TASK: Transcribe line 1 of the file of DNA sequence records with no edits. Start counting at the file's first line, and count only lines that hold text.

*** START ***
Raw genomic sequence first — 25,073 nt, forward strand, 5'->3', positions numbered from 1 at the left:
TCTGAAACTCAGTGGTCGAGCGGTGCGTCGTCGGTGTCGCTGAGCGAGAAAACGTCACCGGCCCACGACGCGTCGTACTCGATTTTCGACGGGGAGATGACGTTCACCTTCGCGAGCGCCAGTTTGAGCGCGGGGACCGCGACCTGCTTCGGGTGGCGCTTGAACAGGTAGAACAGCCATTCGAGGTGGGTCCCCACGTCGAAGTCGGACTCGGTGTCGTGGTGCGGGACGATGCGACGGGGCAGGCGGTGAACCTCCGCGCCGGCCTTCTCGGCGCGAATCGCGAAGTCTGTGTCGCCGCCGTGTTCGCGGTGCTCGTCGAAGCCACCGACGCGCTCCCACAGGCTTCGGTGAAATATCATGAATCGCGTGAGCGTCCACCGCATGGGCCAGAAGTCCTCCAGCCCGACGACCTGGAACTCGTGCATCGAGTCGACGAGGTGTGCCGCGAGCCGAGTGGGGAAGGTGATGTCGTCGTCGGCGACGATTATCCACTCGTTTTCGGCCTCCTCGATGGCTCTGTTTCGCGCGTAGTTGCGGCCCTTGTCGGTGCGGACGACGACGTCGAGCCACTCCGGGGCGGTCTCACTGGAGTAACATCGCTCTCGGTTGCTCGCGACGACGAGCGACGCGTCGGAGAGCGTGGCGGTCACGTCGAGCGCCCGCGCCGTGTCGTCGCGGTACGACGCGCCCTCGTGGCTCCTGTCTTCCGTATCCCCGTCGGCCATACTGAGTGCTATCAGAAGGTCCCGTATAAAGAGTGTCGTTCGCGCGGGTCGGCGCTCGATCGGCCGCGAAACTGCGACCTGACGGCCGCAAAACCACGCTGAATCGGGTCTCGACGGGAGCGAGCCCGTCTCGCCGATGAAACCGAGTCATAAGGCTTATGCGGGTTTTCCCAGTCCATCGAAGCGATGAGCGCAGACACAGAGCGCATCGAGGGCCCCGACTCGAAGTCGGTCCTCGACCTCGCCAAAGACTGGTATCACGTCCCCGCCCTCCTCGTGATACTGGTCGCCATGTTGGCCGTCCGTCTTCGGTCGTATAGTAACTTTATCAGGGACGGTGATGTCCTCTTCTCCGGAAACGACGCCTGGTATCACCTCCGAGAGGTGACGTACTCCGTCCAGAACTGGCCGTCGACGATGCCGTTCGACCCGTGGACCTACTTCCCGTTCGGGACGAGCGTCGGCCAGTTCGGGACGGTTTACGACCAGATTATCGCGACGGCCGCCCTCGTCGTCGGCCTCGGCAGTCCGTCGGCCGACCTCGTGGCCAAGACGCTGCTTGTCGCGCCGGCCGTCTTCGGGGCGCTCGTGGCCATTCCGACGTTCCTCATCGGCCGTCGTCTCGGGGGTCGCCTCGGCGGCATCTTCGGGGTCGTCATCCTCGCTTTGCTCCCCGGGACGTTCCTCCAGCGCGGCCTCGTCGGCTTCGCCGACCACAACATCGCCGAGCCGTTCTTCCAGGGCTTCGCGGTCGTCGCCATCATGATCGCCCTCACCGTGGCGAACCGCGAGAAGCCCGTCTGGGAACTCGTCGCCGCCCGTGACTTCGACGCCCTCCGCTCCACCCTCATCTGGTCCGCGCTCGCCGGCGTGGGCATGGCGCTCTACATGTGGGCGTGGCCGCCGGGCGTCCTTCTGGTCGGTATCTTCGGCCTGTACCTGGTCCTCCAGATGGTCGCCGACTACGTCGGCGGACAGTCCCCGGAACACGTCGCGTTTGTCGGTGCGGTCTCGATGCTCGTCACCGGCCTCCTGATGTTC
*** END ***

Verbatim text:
Raw genomic sequence first — 25,073 nt, forward strand, 5'->3', positions numbered from 1 at the left: